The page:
Business Finance: Don’t be caught out by new anti-avoidance law, warns tax specialist Peter Harrup

Peter Harrup of BDO LLP.
Picture: Elm Studios

Peter Harrup of BDO LLP. Picture: Elm Studios - Credit: Archant

New Corporate Criminal Offences (CCO) legislation took effect on September 30, designed to overcome the difficulties in attributing criminal liability to companies and partnerships when their employees, contractors and other “associated persons” are seen to be facilitating tax evasion.

The legislation applies to all UK tax evasion, regardless of whether or not the entity is UK based or where the offence takes place. It can also apply to evasion of any overseas tax by UK resident entities or associated persons and entities with a UK permanent establishment where a company knowingly facilitates tax evasion. Prosecution could lead to an unlimited fine, a public record of the conviction and therefore, adverse publicity and significant reputational damage.

Proving a negative is often difficult but, for CCO, the key defence for any organisation is that it had “reasonable” procedures in place to prevent the facilitation of tax evasion, or that it was not reasonable for that organisation to have such procedures. HMRC’s guidance sets out six principles organisations should follow.

HMRC has made it very clear that the key first step is to undertake a risk assessment to determine where an organisation may be at risk from associated persons facilitating tax evasion. HMRC sees this as a critical step to demonstrate top level commitment to compliance. It is also vital for the organisation to demonstrate due diligence in the way the assessment is carried out and in developing reasonable procedures proportionate to the risks identified.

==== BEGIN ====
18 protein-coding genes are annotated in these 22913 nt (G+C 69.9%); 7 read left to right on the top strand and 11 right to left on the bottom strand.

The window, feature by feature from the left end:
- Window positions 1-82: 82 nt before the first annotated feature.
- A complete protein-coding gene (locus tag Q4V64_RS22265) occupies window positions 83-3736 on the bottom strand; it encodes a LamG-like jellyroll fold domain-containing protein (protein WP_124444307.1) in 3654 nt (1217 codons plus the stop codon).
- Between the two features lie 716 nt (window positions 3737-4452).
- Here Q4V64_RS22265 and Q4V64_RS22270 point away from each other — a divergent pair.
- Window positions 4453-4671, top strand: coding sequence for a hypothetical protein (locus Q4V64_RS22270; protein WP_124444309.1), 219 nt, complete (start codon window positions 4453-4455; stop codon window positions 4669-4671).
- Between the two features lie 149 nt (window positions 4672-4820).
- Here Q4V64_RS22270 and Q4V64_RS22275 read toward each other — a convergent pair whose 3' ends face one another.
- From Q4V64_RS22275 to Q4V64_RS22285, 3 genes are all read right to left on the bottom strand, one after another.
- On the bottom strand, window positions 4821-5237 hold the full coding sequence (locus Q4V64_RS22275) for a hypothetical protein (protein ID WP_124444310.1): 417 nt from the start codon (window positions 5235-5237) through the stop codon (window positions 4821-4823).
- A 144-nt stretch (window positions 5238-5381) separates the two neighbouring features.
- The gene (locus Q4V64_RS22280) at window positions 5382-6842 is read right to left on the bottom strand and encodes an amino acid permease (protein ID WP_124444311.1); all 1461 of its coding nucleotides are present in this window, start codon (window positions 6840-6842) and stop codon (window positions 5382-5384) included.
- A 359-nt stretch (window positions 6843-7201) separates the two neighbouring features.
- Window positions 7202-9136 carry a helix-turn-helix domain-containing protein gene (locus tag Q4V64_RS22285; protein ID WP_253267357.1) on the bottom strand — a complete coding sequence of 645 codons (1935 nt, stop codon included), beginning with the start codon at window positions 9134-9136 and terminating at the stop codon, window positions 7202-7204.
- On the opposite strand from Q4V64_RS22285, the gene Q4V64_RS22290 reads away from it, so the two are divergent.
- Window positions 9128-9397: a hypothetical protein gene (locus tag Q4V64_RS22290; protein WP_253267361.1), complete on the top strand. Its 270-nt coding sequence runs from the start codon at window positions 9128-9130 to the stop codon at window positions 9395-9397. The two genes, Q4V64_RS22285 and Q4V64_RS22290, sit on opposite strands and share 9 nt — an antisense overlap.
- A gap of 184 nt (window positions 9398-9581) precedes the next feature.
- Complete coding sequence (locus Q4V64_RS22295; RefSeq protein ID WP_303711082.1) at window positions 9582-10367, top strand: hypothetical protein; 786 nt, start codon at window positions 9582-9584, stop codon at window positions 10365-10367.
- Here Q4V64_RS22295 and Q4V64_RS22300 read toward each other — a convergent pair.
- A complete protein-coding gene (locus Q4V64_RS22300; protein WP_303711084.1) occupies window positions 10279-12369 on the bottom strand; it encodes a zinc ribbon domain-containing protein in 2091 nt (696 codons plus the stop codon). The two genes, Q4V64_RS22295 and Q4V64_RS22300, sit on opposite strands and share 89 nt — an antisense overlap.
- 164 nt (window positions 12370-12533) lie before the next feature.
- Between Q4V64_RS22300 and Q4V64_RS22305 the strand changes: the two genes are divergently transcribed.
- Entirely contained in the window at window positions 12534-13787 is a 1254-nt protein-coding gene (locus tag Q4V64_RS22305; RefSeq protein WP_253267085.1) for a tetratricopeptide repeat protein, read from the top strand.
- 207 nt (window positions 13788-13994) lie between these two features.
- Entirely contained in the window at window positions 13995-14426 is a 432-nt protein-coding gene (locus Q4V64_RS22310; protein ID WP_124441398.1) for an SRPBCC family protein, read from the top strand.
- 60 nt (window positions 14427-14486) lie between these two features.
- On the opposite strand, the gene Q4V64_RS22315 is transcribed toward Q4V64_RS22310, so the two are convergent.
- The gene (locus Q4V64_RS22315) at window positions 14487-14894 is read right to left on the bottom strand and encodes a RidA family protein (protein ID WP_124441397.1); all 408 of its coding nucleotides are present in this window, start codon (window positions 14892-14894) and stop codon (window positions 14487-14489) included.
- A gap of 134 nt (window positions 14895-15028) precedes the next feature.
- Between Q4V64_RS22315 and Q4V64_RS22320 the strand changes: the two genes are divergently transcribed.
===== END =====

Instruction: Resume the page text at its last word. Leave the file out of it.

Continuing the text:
An organisation must be able to prove that this is not just a boardroom box ticking exercise by communicating procedures throughout the business and training all relevant staff. Finally, implementing a regular monitoring and review programme is the sixth pillar of building a robust defence against possible prosecution.

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If you have not already carried out a risk assessment, one should be completed as soon as possible. You need to ensure that specific risks of tax evasion facilitation are identified, the controls in place documented and, where necessary, a plan put in place to mitigate those risks.

BDO has developed a robust risk assessment methodology, and can facilitate risk assessment workshops. Please contact for practical help and advice.

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•Peter Harrup, is a partner and SME tax specialist at BDO LLP.

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